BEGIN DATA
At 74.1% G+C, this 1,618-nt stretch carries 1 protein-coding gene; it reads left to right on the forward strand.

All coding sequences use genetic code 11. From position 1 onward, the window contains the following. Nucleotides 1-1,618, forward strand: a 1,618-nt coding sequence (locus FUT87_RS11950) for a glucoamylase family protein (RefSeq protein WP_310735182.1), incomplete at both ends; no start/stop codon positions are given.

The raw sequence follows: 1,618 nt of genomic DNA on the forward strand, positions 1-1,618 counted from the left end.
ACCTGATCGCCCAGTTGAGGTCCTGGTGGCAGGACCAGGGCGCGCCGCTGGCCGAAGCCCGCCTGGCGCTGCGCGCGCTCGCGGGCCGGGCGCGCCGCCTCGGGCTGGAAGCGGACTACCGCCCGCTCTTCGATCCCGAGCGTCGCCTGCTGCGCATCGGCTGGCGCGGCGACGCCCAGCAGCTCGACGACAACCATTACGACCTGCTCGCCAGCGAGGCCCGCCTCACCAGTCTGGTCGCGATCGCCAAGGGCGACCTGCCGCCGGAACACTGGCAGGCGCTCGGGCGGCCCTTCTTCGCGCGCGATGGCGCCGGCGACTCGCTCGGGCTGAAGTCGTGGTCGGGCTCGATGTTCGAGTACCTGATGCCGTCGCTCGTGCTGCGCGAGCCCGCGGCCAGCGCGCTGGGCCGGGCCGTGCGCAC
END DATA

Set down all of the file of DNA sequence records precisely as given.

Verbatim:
At 74.1% G+C, this 1,618-nt stretch carries 1 protein-coding gene; it reads left to right on the forward strand.

All coding sequences use genetic code 11. From position 1 onward, the window contains the following. Nucleotides 1-1,618, forward strand: a 1,618-nt coding sequence (locus FUT87_RS11950) for a glucoamylase family protein (RefSeq protein WP_310735182.1), incomplete at both ends; no start/stop codon positions are given.

The raw sequence follows: 1,618 nt of genomic DNA on the forward strand, positions 1-1,618 counted from the left end.
ACCTGATCGCCCAGTTGAGGTCCTGGTGGCAGGACCAGGGCGCGCCGCTGGCCGAAGCCCGCCTGGCGCTGCGCGCGCTCGCGGGCCGGGCGCGCCGCCTCGGGCTGGAAGCGGACTACCGCCCGCTCTTCGATCCCGAGCGTCGCCTGCTGCGCATCGGCTGGCGCGGCGACGCCCAGCAGCTCGACGACAACCATTACGACCTGCTCGCCAGCGAGGCCCGCCTCACCAGTCTGGTCGCGATCGCCAAGGGCGACCTGCCGCCGGAACACTGGCAGGCGCTCGGGCGGCCCTTCTTCGCGCGCGATGGCGCCGGCGACTCGCTCGGGCTGAAGTCGTGGTCGGGCTCGATGTTCGAGTACCTGATGCCGTCGCTCGTGCTGCGCGAGCCCGCGGCCAGCGCGCTGGGCCGGGCCGTGCGCAC